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What are the new findings?
Current near-infrared spectroscopy (NIRS) and visible light spectroscopy devices are expensive, cumbersome, wired and have a large footprint, limiting their use in clinical practice.
This study proposes the use of a novel NIRS device, which is small, wireless and inexpensive, overcoming current physical and technological barriers to other spectroscopy device uptake.
How might it impact on healthcare in the future?
The real-time assessment of tissue perfusion may detect ischaemia earlier than in current clinical practice, especially in high-risk patients.
Future work should include large-scale prospective studies using wireless, real-time NIRS monitoring to determine its impact on outcomes in acute limb ischaemia.
Acute limb ischaemia is a vascular emergency threatening both life and limb, with estimated mortality rates of 9%–22%,1 and 30-day extremity amputation rates of 10%–30%.2 3 Timely identification of the acutely ischaemic limb is pivotal.4 Conventional methods of assessing limb ischaemia rely on repeated clinical examination, serial assessment of Doppler signals and imaging technology such as duplex ultrasound, digital subtraction angiography, CT angiography and MR angiography. While able to assess arterial compromise, these technologies are limited as they provide data for only a single time point, and imaging modalities are high in cost and low in portability. The ability to non-invasively and continually monitor for limb ischaemia could enable identification of compromised tissue earlier, prompting faster revascularisation and reducing complications associated with prolonged ischaemia.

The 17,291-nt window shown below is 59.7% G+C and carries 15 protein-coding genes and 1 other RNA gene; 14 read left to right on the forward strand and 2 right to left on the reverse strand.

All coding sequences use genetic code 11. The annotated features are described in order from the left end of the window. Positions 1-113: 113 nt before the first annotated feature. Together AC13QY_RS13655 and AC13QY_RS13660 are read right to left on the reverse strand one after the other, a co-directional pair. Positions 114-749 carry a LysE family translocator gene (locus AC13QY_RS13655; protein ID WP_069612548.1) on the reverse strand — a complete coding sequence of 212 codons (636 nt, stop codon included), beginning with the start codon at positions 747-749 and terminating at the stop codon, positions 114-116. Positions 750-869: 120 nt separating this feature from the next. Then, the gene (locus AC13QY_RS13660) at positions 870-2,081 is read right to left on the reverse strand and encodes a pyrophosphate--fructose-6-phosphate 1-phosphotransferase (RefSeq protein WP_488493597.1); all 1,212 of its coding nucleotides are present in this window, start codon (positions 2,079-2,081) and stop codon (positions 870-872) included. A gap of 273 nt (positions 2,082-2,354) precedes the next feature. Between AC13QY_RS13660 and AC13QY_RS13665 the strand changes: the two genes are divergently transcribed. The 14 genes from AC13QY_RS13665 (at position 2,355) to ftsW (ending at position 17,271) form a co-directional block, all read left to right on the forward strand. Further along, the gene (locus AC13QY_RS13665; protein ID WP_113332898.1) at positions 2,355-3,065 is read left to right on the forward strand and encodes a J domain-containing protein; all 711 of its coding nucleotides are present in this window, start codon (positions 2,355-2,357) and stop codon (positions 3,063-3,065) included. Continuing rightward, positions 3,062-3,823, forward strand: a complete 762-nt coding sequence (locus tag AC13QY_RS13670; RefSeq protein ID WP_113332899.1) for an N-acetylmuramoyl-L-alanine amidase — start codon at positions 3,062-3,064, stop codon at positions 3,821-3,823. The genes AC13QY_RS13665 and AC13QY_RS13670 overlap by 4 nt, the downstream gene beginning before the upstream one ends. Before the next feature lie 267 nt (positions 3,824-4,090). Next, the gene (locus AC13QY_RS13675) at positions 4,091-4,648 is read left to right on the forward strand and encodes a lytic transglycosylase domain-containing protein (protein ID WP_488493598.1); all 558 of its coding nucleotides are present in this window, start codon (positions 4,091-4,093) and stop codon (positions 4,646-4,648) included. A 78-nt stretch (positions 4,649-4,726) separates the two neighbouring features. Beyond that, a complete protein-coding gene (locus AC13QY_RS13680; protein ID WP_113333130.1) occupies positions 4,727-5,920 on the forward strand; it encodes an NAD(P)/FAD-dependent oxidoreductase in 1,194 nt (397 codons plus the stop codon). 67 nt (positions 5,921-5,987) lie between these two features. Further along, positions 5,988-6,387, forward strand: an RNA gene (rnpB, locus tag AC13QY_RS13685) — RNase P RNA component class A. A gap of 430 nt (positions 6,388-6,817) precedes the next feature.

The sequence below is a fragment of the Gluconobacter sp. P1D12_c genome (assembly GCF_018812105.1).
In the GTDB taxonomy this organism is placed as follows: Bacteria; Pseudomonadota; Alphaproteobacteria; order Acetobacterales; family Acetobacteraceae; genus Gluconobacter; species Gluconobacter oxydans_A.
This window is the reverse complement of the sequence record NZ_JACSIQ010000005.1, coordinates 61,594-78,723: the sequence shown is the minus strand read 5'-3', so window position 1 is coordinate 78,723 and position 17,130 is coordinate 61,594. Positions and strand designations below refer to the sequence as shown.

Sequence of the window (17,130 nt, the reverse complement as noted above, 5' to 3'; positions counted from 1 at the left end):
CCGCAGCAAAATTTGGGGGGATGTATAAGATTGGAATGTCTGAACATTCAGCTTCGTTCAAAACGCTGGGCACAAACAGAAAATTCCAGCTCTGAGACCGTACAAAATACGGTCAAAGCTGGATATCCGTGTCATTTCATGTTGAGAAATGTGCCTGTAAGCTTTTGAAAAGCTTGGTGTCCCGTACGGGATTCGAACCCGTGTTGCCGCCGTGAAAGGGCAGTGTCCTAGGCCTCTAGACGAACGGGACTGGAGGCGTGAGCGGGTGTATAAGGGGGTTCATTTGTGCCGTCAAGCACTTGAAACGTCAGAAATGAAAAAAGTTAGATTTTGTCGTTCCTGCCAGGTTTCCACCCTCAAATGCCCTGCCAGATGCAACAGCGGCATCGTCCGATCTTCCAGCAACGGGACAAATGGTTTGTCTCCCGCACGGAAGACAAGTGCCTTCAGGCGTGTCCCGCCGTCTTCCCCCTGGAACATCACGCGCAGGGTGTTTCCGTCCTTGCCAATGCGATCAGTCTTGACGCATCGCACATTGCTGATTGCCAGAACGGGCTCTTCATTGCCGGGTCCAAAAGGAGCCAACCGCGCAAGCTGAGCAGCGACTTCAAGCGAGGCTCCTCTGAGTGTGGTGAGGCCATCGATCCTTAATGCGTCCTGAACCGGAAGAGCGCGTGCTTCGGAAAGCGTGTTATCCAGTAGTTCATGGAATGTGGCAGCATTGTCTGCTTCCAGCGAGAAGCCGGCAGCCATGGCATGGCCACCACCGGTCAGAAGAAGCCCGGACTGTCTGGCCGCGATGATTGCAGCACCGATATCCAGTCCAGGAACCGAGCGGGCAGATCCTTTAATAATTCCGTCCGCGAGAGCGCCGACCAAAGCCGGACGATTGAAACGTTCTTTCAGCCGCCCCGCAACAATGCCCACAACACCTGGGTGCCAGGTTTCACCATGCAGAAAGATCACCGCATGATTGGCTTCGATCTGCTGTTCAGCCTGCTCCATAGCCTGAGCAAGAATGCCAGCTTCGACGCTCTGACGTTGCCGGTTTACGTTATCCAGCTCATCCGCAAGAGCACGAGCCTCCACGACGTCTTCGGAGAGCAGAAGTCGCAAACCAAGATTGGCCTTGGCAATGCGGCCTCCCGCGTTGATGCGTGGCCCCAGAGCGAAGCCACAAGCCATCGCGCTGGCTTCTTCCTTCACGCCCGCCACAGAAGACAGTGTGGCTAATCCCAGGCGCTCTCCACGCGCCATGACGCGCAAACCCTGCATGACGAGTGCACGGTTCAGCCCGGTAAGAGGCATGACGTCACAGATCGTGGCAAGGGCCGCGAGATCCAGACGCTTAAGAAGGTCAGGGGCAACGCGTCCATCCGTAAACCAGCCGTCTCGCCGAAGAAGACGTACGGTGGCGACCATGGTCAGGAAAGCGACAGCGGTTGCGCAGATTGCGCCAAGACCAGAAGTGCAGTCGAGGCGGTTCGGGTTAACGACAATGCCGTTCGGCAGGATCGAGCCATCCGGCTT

A growing interest in the role of the microcirculation in tissue perfusion5 has led to the use of near-infrared spectroscopy (NIRS) devices in the evaluation of limb ischaemia.4 6 NIRS is a non-invasive spectroscopy method of obtaining regional tissue oxygen saturation (StO2), using light wavelengths in the red and near-red range of the spectrogram. NIRS-based devices can reliably identify the ratio of oxygenated haemoglobin (HbO2) and deoxyhaemoglobin (HHb) present in tissue, and as such are able to …
Contributors The study was conducted by MG, MB, PSa and LG. SO, PSt, JS and AD provided specialist input to the study. The novel sensor was developed by MB at the Hamlyn Centre, Imperial College London. The article was drafted by MG, with all coauthors providing feedback prior to submission.
Funding At the time of conducting the study, MG was an Academic Clinical Fellow at Imperial College London funded by NIHR and Imperial BRC.
Competing interests None declared.
Provenance and peer review Not commissioned; externally peer reviewed.
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